Ms. magazine  -- more than a magazine a movement

SIGN UP FOR MS. DIGEST, JOBS, NEWS AND ALERTS

FEMINIST WIRE NEWSBRIEFS

ABOUT
SEE CURRENT ISSUE
SHOP MS. STORE
MS. IN THE CLASSROOM
FEMINIST DAILY WIRE
FEMINIST RESOURCES
PRESS
JOBS AT MS.
READ BACK ISSUES
CONTACT
RSS (XML)
 
feminist wire | daily newsbriefs

December-19-96

VOA Sex Discrimination Suit Coming to Close

Voice of America, a government sponsored overseas radio broadcasting program, faces sex discrimination claims in excess of $500 million dollars. Twelve years ago, a federal judge ruled that VOA discriminated against women in its hiring practices. Now, a special master, law professor Stephen A. Saltzburg, is in the process of deciding how much, if any, each of the 1,100 women bringing claims against VOA will be awarded. So far, he has awarded eight women a total of $4.7 million and denied claims to two others. On top of the monetary awards, the government must set up retirement accounts for all the women who have successful claims. The government has failed twice in getting a Federal Appeals Court to overturn the case and is now considering appealing directly to the Supreme Court.

The discrimination allegedly occurred between 1974 and 1984. It included hiring discrimination in various fields within VOA, such as writer/editor, foreign language broadcasters, foreign information or production specialists, and radio broadcast or electric technicians. One woman, Lynn Goldman Barrett, sent in an application along with her husband; they had essentially the same experience, having co-owned Mirasound Studios Inc. He was given a job as a recording technician immediately and she was not, even though there were plenty of job openings at VOA. At the first hearing, the government claimed it never received her application, even though it was sent in the same package as her husband's. Then she reapplied in 1982 and the government claimed she was not qualified. She protested and then was told she would need to fill out an additional form, which did not exist. Saltzburg wrote in his opinion, awarding her $562,481, "Women and men were treated differently. There were openings for 'warm bodies' as long as those bodies were male."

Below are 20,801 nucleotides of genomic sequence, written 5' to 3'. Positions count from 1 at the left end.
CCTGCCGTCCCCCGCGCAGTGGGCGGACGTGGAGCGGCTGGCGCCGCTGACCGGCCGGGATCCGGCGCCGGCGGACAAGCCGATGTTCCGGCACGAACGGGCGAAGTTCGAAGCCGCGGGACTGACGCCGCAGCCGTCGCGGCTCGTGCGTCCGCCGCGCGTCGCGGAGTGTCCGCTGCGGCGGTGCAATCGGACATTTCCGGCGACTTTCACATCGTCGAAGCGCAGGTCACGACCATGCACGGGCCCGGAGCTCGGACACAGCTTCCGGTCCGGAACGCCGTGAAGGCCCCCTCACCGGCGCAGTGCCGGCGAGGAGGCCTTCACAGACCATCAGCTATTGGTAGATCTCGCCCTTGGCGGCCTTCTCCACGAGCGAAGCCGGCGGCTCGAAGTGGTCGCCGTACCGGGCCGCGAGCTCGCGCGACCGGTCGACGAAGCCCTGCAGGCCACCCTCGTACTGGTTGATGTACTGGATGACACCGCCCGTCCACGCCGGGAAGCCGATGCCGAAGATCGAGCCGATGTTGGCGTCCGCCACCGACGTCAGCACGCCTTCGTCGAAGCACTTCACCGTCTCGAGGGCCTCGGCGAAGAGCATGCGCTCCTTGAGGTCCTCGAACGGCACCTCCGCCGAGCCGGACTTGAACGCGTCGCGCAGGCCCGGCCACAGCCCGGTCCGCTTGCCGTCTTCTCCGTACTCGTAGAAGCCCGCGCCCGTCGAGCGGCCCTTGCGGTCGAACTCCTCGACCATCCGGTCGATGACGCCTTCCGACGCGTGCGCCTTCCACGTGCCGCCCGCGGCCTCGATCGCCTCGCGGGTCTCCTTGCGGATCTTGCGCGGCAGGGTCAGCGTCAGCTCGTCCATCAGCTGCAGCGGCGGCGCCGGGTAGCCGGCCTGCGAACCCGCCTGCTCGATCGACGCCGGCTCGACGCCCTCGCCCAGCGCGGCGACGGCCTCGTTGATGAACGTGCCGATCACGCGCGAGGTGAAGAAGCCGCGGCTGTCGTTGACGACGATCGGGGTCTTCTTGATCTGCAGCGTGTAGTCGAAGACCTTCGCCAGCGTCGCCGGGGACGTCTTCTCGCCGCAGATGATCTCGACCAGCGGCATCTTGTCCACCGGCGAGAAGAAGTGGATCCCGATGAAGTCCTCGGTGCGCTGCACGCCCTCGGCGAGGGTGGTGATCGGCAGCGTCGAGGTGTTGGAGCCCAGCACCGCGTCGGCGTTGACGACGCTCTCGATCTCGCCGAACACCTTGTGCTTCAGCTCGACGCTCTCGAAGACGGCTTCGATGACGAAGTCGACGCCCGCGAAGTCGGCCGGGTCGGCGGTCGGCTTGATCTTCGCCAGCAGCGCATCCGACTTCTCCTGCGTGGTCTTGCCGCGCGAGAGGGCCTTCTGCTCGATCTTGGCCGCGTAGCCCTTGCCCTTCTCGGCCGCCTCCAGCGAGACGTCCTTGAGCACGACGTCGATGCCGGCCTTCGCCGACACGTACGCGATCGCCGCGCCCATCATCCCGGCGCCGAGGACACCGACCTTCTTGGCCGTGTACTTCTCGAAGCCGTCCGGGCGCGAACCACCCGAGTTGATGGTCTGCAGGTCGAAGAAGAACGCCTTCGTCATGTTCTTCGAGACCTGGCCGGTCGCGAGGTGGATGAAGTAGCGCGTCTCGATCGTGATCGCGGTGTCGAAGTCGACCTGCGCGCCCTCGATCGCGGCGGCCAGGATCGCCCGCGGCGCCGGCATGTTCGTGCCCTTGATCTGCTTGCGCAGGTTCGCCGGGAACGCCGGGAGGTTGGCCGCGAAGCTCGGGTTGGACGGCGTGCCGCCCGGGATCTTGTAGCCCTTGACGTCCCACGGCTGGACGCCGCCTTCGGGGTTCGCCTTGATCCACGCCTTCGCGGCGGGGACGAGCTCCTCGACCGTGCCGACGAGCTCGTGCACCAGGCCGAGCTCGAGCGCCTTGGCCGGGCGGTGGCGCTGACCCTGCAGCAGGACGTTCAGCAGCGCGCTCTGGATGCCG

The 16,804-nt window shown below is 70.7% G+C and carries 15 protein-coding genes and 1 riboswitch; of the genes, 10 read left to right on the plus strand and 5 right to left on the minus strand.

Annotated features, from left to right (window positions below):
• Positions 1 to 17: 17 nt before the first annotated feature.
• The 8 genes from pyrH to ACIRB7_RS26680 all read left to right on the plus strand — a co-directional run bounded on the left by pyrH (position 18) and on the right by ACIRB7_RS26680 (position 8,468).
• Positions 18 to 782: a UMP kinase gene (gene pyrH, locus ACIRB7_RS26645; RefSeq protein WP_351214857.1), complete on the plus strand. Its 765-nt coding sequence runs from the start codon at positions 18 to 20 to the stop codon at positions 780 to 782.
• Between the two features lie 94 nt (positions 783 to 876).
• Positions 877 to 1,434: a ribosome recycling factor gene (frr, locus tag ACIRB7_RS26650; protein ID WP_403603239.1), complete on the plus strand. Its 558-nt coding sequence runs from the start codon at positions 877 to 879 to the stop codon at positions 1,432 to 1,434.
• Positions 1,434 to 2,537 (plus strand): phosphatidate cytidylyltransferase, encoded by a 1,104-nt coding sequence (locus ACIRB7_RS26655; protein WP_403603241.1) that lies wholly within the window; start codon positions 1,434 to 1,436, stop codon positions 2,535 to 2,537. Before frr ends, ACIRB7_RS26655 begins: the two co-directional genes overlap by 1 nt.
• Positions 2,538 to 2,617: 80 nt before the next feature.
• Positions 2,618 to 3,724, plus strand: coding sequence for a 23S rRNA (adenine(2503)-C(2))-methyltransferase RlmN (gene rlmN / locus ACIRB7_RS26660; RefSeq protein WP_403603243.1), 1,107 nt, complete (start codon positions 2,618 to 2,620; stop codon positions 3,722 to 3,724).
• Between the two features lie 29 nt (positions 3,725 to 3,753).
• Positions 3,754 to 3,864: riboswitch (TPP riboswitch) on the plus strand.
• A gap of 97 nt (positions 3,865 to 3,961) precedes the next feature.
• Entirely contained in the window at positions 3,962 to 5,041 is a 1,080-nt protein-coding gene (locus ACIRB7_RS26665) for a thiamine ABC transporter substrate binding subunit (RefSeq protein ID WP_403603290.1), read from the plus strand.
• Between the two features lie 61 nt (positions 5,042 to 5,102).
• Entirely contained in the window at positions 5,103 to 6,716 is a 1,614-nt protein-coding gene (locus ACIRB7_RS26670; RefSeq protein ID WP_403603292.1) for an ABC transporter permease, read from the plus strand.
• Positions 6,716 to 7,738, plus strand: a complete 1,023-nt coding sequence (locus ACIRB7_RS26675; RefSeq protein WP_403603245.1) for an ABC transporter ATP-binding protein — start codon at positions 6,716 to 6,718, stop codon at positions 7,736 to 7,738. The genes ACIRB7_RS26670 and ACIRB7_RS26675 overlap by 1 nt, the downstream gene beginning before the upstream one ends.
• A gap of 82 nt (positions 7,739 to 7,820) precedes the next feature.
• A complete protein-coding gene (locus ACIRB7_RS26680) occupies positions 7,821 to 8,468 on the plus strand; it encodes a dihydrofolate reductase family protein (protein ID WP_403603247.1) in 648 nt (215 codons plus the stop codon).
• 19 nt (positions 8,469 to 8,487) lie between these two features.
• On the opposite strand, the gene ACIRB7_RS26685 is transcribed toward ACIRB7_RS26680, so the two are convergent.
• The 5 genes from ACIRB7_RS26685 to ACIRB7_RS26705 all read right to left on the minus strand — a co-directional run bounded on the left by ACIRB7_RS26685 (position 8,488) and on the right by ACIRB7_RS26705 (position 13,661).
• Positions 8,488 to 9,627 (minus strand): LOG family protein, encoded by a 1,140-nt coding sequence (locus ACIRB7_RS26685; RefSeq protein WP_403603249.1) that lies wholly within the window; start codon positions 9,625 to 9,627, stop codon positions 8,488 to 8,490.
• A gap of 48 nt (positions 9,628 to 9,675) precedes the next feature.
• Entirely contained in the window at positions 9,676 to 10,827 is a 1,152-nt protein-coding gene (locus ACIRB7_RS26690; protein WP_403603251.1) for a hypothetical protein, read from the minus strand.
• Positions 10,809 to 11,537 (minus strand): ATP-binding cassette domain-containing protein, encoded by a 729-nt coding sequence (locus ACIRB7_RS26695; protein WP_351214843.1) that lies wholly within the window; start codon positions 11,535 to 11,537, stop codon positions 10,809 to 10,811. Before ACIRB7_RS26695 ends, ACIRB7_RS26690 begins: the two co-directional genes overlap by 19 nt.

Media Resources: The Washington Post - December 19, 1996


© Feminist Majority Foundation, publisher of Ms. magazine

If you liked this story, consider making a tax-deductible donation to support Ms. magazine.

 

 

Send to a Friend
Their
Your
Comments
(optional)


More Feminist News

10/30/2014 Medication Abortion Access Threatened by Oklahoma Court Ruling - An Oklahoma state district court judge has refused to block a state law restricting medication abortion, clearing the way for the law to go into affect on November 1. The Oklahoma Coalition for Reproductive Justice, together with a local abortion clinic in Tulsa, challenged HB 2684 in September, arguing that the law was an unconstitutional restriction on non-surgical abortion in the earliest weeks of pregnancy. . . .
 
10/30/2014 UPS Switches Pregnant Worker Policy Ahead of Supreme Court Case - The United Parcel Service (UPS) is changing its policy on light duty assignments for pregnant workers, even though the company will stand by its refusal to extend accommodations to a former employee in an upcoming Supreme Court case. UPS announced on Monday in a memo to employees, and in a brief filed with the US Supreme Court, that the company will begin offering temporary, light-duty positions to pregnant workers on January 1, 2015. . . .
 
10/30/2014 North Dakota Medical Students Speak Out Against Measure 1 - Medical students at the University of North Dakota School of Medicine and Health Sciences are asking North Dakotans to vote no on Measure 1, a personhood measure on the state ballot this fall. The students issued published a letter in the Grand Forks Herald stating that they opposed Measure 1 in part because they are against "the government's taking control of the personal health care decisions of its citizens." Nearly 60 UND School of Medicine students signed the letter, citing concerns over the "very broad and ambiguous language" used in the proposed amendment, which has no regard for serious and life-threatening medical situations such as ectopic pregnancies. Measure 1 would change the North Dakota state constitution to create an "inalienable right to life" for humans "at any stage of development" - including the moment of fertilization and conception. . . .